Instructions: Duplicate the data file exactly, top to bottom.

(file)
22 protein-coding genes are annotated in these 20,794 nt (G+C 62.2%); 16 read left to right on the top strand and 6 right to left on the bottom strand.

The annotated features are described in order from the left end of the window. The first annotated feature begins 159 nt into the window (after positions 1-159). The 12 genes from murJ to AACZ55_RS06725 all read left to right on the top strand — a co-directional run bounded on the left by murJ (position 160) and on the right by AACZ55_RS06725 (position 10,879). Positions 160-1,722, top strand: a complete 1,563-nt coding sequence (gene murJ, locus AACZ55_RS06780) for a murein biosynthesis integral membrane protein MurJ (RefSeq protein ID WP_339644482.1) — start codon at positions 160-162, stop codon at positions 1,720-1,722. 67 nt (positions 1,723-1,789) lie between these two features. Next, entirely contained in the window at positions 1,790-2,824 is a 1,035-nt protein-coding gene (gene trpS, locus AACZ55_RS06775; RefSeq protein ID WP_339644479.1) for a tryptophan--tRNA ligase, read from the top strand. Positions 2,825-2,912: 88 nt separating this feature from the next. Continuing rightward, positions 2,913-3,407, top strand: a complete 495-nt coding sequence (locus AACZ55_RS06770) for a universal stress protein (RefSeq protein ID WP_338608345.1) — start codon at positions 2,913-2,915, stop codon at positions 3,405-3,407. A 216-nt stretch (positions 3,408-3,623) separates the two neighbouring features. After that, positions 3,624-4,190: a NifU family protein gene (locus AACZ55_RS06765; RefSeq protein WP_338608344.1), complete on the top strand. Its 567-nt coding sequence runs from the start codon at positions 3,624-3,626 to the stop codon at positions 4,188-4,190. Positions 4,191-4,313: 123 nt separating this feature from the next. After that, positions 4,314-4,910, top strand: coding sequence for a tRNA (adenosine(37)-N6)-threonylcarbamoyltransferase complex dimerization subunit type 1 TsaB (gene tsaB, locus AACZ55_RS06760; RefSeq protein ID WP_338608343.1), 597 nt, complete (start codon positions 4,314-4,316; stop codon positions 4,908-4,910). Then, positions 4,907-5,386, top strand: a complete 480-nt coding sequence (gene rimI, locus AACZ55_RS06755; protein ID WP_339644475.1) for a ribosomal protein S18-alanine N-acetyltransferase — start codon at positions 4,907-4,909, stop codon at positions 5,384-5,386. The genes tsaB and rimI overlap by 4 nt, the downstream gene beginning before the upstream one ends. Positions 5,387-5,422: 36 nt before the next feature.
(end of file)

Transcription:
22 protein-coding genes are annotated in these 20,794 nt (G+C 62.2%); 16 read left to right on the top strand and 6 right to left on the bottom strand.

The annotated features are described in order from the left end of the window. The first annotated feature begins 159 nt into the window (after positions 1-159). The 12 genes from murJ to AACZ55_RS06725 all read left to right on the top strand — a co-directional run bounded on the left by murJ (position 160) and on the right by AACZ55_RS06725 (position 10,879). Positions 160-1,722, top strand: a complete 1,563-nt coding sequence (gene murJ, locus AACZ55_RS06780) for a murein biosynthesis integral membrane protein MurJ (RefSeq protein ID WP_339644482.1) — start codon at positions 160-162, stop codon at positions 1,720-1,722. 67 nt (positions 1,723-1,789) lie between these two features. Next, entirely contained in the window at positions 1,790-2,824 is a 1,035-nt protein-coding gene (gene trpS, locus AACZ55_RS06775; RefSeq protein ID WP_339644479.1) for a tryptophan--tRNA ligase, read from the top strand. Positions 2,825-2,912: 88 nt separating this feature from the next. Continuing rightward, positions 2,913-3,407, top strand: a complete 495-nt coding sequence (locus AACZ55_RS06770) for a universal stress protein (RefSeq protein ID WP_338608345.1) — start codon at positions 2,913-2,915, stop codon at positions 3,405-3,407. A 216-nt stretch (positions 3,408-3,623) separates the two neighbouring features. After that, positions 3,624-4,190: a NifU family protein gene (locus AACZ55_RS06765; RefSeq protein WP_338608344.1), complete on the top strand. Its 567-nt coding sequence runs from the start codon at positions 3,624-3,626 to the stop codon at positions 4,188-4,190. Positions 4,191-4,313: 123 nt separating this feature from the next. After that, positions 4,314-4,910, top strand: coding sequence for a tRNA (adenosine(37)-N6)-threonylcarbamoyltransferase complex dimerization subunit type 1 TsaB (gene tsaB, locus AACZ55_RS06760; RefSeq protein ID WP_338608343.1), 597 nt, complete (start codon positions 4,314-4,316; stop codon positions 4,908-4,910). Then, positions 4,907-5,386, top strand: a complete 480-nt coding sequence (gene rimI, locus AACZ55_RS06755; protein ID WP_339644475.1) for a ribosomal protein S18-alanine N-acetyltransferase — start codon at positions 4,907-4,909, stop codon at positions 5,384-5,386. The genes tsaB and rimI overlap by 4 nt, the downstream gene beginning before the upstream one ends. Positions 5,387-5,422: 36 nt before the next feature.